When researchers examined the most widely held assumptions about sleep with the help of sleep specialists and sleep investigators, they found that many were not supported by scientific evidence, or had been completely debunked by research.
Rebecca Robbins, PhD, of the New York University School of Medicine in New York City, and colleagues rated the top 20 potential sleep myths, based on the strength of the evidence showing them to be false and their potential to cause harm.
Robbins told MedPage Today that even people who say they function normally on <7 hours sleep a night are likely to suffer the health consequences of long-term sleep deficits. Studies suggest a link between habitual short sleep duration and increased cardiovascular (CV) and metabolic risk, as well as mental and immunological health disorders.
“I would say the percentage of the population who truly don’t benefit from >5 hours a night of sleep is 0%,” she said. “It would be really nice if we could get the many health benefits of sleep in less time, but there is just no way to do that.”
“Sleep is a critical part of a healthy lifestyle. It is just as important, if not more so, as regular exercise or good nutrition,” she said. “It is not something we should try to avoid. It is something we should relish.”
Using internet searches of scientific literature and consumer press, the researchers compiled a list of common convictions about sleep. They then polled 10 experts in the fields of sleep medicine and sleep research to identify sleep myths.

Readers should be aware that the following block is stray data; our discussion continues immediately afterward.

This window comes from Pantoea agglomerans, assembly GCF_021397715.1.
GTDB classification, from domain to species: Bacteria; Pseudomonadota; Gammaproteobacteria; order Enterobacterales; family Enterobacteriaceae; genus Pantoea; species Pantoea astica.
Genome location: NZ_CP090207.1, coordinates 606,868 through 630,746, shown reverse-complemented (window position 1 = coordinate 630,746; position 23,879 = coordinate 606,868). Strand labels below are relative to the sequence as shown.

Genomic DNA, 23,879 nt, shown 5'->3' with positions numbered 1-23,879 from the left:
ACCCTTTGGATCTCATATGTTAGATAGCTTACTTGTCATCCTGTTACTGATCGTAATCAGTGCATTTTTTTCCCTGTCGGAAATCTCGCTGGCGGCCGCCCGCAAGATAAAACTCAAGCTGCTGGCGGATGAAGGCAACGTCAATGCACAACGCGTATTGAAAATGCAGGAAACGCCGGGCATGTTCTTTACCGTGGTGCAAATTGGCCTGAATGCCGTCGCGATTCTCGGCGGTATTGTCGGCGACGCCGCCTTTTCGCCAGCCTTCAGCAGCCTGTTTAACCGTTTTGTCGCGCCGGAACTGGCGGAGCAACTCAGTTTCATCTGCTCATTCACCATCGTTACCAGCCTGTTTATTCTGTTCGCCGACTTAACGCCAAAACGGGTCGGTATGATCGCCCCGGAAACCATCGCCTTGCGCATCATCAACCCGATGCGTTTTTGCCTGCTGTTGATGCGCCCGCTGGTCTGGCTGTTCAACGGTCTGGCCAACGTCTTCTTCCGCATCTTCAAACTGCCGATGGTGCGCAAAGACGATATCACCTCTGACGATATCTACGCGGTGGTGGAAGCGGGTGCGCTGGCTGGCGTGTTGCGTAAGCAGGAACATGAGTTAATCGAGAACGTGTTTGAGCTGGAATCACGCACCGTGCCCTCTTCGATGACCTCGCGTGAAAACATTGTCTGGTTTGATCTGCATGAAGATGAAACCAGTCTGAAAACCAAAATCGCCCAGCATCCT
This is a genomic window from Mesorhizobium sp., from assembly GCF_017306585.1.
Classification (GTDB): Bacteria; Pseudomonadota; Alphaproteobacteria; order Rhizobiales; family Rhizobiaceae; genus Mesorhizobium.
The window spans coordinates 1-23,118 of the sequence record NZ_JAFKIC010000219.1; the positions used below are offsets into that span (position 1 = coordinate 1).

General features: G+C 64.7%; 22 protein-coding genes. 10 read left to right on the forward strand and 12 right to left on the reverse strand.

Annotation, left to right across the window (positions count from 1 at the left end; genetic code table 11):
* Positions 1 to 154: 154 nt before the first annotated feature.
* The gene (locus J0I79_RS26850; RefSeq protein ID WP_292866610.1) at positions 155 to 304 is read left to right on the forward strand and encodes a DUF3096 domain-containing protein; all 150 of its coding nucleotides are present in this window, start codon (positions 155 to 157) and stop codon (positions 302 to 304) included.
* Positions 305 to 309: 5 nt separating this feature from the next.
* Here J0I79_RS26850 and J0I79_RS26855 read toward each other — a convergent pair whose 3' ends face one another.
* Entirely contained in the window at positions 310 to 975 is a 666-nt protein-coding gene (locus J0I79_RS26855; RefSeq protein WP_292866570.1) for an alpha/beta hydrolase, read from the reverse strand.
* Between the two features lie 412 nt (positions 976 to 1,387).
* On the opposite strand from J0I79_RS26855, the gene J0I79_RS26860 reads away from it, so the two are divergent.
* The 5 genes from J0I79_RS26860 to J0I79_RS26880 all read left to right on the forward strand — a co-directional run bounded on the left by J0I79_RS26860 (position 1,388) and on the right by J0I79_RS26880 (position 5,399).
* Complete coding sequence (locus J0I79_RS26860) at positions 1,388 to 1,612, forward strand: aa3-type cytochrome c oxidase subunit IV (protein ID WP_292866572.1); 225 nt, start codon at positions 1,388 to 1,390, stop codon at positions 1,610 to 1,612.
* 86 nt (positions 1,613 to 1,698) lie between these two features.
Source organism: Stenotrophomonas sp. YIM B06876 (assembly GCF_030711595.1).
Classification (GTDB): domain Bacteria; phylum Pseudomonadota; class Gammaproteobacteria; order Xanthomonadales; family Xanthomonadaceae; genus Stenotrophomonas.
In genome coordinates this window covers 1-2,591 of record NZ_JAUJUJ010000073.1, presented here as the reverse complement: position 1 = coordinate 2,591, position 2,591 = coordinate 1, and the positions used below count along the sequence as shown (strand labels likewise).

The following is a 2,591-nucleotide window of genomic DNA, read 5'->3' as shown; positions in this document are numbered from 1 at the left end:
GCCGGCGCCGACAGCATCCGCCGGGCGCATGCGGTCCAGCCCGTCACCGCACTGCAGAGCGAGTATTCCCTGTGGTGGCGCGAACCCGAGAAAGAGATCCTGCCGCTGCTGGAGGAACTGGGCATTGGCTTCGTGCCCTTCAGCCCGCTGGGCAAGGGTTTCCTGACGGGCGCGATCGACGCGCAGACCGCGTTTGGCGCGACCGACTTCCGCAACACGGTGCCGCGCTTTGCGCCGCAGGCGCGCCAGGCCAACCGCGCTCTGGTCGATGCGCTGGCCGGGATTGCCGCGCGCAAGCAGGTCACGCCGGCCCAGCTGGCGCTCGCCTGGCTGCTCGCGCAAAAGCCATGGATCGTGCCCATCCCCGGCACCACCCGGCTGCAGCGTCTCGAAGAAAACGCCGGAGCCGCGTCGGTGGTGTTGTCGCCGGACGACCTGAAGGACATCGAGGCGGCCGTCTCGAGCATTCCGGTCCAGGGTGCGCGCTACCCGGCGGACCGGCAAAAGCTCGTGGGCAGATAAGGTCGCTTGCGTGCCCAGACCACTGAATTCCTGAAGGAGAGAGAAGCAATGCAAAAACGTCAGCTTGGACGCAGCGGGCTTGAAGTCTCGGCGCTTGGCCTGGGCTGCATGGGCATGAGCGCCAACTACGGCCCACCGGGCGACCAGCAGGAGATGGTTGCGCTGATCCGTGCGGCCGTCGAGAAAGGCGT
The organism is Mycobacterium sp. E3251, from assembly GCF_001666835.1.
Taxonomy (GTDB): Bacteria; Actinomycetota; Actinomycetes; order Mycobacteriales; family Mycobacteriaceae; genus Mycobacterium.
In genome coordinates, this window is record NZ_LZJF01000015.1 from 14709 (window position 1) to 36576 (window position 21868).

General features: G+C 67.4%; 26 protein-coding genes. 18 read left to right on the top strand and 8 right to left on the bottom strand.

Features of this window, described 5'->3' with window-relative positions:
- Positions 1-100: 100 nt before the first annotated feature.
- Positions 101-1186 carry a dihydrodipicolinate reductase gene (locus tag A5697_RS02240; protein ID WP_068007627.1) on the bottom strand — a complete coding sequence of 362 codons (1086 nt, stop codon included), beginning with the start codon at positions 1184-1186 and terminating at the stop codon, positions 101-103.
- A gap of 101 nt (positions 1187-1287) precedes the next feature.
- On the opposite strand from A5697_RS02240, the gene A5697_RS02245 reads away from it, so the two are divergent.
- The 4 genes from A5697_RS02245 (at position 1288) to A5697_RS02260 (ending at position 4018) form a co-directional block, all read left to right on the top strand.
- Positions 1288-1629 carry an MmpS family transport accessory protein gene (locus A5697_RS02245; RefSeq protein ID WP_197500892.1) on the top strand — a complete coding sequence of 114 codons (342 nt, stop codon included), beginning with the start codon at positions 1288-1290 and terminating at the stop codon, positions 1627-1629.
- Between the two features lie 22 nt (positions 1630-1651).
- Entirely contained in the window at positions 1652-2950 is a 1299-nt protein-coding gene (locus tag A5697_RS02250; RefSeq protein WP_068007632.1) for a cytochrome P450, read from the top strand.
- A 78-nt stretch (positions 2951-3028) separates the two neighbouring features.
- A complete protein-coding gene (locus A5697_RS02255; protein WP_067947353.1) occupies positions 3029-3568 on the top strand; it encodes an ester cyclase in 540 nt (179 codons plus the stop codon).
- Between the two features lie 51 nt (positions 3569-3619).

To do this they used the Delphi method, which is a systematic protocol for collecting expert opinions. The potential sleep myths were rated by the experts on their falseness and their public health significance.
Among the most persistent and potentially harmful sleep myths:
Your brain and body can learn to function just as well with less sleep. Overall, the research strongly suggests that while some people do adjust to consistent sleep deficits or circadian misalignment, that does not mean their health will not suffer.
Lying in bed with your eyes closed is almost as good as sleeping. Wrong, Robbins said. Endocrine, CV, and metabolic activity are all very different during wakefulness and non-rapid eye movement (REM) sleep, as is cognition. “Lying in bed for long periods when you can’t sleep is basically the same as going to the gym and standing on the treadmill and not moving,” she said.
And remaining in bed while wishing for sleep can promote anxiety around going to bed each night. This anxiety is common among insomniacs, Robbins said. She said it would be better to get out of bed and find a calm spot and return to bed only when feeling sleepy.
Nevertheless, the sleep experts rated the evidence that vigorous nighttime exercise impairs sleep as inconclusive. So doing some yoga before bed may be more restful than logging 3 miles on the treadmill.
“It may be better to stick to low impact exercise at night,” Robbins said.
“Across a number of different studies and doses, overall, alcohol has a negative overall impact on sleep, delaying the onset of REM sleep. Alcohol consumption has also been found to worsen sleep apnea symptoms,” the researchers wrote.
“Sleep is still a relatively small field and every day we are uncovering more about the connection between healthy sleep and waking success,” she said. “Most physicians probably did not get a lot of training in sleep because there is so much to cover in medical school.”